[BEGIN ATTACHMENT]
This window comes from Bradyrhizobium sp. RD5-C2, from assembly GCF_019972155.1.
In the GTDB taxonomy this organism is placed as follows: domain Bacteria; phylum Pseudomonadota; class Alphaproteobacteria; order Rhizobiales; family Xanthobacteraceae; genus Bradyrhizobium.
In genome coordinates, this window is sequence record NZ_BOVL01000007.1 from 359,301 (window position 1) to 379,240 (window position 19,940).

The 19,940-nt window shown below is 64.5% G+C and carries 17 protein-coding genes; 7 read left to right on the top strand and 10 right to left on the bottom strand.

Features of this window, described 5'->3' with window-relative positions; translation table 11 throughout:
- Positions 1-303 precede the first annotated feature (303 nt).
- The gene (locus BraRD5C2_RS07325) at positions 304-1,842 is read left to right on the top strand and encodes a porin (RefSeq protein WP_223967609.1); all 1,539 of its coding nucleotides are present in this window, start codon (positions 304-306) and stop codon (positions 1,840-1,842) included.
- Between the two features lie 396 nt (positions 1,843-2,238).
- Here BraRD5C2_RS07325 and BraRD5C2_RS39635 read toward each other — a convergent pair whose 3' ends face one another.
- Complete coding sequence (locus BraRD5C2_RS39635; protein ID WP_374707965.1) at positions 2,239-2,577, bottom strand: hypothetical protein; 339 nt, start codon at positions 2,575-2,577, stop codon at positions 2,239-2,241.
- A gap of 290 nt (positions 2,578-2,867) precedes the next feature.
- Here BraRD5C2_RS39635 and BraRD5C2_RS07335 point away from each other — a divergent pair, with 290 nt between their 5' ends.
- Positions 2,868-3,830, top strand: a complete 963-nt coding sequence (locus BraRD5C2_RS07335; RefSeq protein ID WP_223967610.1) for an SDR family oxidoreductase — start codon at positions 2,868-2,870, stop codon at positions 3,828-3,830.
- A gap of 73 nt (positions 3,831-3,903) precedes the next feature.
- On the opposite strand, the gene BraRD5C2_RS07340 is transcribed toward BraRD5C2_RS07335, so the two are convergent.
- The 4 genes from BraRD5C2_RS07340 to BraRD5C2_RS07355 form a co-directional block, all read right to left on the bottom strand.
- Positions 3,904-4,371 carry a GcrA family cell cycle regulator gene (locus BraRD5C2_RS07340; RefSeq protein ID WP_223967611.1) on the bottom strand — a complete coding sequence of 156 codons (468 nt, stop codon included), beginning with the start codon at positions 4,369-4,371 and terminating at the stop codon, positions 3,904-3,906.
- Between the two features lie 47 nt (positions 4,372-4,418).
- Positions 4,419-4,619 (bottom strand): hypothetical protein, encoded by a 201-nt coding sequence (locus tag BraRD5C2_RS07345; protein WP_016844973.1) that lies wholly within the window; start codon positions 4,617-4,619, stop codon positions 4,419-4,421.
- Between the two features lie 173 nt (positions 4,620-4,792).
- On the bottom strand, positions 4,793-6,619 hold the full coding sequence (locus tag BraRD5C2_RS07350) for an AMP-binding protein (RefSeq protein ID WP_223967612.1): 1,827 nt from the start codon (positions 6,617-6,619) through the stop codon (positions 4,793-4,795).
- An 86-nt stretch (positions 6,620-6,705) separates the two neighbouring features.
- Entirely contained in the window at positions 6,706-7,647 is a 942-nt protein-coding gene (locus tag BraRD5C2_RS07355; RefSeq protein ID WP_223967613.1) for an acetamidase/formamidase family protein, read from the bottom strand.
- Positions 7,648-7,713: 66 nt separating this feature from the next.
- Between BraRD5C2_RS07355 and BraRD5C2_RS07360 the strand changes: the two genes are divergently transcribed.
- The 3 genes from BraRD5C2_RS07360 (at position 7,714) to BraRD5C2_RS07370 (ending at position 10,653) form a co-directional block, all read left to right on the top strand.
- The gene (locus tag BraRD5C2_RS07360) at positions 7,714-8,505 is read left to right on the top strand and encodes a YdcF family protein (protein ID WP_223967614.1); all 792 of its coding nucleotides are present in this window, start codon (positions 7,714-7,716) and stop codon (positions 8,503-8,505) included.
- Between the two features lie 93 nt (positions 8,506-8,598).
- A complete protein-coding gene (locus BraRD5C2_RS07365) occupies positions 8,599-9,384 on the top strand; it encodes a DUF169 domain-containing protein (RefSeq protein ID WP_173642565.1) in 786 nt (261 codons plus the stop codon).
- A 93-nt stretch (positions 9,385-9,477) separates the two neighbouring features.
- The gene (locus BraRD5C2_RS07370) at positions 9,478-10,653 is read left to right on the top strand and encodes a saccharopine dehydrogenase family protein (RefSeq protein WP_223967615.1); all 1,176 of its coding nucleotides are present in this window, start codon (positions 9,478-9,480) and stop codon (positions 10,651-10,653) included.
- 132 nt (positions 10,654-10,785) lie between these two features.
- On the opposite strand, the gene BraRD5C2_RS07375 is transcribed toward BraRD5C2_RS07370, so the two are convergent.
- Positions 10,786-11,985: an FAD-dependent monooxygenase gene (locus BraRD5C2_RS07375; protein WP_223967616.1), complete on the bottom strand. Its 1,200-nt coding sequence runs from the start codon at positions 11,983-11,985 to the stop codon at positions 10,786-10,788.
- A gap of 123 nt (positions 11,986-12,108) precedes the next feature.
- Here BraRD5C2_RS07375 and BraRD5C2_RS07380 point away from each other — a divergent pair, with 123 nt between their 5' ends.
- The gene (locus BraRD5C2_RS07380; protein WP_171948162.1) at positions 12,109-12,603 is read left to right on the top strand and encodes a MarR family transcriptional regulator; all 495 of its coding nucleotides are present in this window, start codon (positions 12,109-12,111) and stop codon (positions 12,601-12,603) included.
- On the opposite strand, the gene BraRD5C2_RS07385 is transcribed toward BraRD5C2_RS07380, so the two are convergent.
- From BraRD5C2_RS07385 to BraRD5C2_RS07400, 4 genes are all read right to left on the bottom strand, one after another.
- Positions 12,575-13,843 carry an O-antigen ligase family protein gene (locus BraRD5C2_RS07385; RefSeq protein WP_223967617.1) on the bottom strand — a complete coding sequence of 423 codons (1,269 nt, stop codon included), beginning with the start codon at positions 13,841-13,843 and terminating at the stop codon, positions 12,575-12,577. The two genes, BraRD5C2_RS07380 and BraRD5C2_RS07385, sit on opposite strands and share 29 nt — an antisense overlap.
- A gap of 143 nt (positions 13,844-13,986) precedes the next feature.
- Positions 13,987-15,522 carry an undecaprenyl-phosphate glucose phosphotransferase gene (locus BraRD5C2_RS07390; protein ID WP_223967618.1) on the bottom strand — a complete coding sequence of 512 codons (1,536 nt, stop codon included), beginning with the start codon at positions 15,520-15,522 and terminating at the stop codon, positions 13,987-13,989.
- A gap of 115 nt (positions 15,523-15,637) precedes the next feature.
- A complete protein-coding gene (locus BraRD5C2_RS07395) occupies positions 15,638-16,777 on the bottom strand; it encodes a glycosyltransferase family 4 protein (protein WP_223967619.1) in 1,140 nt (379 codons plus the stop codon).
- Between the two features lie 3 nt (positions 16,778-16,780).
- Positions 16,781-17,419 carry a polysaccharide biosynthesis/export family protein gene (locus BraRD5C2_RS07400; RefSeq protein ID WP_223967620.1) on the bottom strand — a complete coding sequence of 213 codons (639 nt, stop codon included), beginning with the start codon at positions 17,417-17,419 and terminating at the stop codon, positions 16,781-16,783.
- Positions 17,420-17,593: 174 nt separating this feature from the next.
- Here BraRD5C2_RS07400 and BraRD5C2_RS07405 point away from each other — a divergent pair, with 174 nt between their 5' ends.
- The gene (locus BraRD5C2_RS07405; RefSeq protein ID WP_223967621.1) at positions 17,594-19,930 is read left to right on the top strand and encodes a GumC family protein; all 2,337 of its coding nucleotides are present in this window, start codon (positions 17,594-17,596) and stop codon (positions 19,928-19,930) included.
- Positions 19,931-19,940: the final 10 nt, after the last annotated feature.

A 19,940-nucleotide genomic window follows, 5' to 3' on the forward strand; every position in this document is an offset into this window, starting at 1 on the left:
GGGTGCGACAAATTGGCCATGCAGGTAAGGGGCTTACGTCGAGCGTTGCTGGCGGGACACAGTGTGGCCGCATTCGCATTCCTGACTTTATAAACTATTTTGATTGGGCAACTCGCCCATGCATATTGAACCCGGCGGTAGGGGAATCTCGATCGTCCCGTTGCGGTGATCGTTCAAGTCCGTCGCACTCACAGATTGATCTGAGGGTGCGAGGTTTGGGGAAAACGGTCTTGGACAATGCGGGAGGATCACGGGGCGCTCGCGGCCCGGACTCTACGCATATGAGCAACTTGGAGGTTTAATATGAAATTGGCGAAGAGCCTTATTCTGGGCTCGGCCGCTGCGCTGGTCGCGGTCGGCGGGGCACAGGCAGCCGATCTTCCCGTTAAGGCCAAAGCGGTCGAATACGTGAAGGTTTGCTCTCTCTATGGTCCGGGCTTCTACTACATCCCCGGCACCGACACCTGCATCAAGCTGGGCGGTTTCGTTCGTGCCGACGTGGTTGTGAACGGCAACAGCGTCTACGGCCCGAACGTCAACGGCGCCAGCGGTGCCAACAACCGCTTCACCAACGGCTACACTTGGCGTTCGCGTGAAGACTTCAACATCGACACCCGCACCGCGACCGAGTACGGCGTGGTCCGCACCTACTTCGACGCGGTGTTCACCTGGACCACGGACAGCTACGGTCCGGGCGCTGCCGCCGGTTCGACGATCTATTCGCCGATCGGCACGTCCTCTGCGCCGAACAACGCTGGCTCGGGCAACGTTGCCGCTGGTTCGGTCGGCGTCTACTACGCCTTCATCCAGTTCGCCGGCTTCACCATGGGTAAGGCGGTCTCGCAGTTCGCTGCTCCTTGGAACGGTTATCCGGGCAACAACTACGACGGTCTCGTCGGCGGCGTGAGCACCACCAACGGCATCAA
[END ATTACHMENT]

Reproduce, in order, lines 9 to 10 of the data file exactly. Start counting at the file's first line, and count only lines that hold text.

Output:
- Here BraRD5C2_RS07325 and BraRD5C2_RS39635 read toward each other — a convergent pair whose 3' ends face one another.
- Complete coding sequence (locus BraRD5C2_RS39635; protein ID WP_374707965.1) at positions 2,239-2,577, bottom strand: hypothetical protein; 339 nt, start codon at positions 2,575-2,577, stop codon at positions 2,239-2,241.